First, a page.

From December 3-7, 2017, I participated in the international workshop “The Politics and Practice of DIY Urbanism in African Cities,” in Abuja, Nigeria. The workshop, sponsored by Malmo University, provided a platform for researchers and practitioners with experiences from across Nigeria, as well as from Zambia, Botswana and other African countries to discuss and debate the notion of “DIY urbanism.”
While in the global north, DIY urbanism refers to creative activities, in the global south, the discourse is on the urban informality, with a particular focus on residence and livelihoods. However, on the ground, the range of DIY activities in African cities is expansive, from basic needs to creative, cultural activities, although the latter are seldom recognized.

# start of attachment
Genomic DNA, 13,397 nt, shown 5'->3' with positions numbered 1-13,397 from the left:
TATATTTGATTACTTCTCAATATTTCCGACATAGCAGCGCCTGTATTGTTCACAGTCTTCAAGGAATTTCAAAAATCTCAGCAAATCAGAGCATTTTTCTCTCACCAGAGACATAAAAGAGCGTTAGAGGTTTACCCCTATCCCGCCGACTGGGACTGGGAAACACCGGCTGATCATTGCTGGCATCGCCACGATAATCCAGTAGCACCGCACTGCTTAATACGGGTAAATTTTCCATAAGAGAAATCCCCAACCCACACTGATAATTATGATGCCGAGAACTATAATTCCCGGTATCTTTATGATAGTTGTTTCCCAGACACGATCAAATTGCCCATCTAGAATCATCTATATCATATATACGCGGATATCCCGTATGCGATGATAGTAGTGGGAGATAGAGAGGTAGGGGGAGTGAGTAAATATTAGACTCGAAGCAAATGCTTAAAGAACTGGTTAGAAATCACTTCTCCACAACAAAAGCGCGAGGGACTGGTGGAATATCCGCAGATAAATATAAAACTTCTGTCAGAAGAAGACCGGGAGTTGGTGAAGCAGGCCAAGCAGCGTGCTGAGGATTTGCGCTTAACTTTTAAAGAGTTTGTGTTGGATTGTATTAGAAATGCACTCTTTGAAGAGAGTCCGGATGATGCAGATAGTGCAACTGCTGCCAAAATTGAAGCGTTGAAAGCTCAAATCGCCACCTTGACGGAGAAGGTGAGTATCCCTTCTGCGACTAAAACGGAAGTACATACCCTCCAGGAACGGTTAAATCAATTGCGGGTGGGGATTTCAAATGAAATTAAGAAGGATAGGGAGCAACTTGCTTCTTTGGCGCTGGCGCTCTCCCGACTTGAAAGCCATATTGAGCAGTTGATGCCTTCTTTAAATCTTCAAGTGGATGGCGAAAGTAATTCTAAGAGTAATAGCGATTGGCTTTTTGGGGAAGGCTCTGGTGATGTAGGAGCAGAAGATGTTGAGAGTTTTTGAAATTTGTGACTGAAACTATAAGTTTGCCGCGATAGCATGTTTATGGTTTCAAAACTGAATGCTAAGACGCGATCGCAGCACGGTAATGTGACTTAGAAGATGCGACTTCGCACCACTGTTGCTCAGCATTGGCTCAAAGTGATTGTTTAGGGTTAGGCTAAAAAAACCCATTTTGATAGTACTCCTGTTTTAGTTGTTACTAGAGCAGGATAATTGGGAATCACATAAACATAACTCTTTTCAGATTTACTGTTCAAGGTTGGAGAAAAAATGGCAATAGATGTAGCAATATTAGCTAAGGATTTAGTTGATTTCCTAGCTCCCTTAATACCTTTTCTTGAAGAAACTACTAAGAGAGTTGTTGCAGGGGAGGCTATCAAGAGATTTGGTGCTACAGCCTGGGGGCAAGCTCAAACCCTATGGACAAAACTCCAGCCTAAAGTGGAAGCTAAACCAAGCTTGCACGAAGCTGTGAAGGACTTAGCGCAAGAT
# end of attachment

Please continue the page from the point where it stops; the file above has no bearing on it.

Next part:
As part of the workshop, I had the opportunity to present initial thoughts and approaches from my own research (examining the ways residents claim and use public spaces), based on my past professional experience and research. It also provided a wonderful opportunity to discuss this theme and connect with urban practitioners and researchers based in the Nigeria, Malawi, Sweden, and the United States.
After the workshop, I wrote a tweet thread on #DIYUrbanismInAfrica sharing some of my key takeaways from the workshop:
Read it here.
Each of we the participants are contributing chapters to what will be a published book on this theme.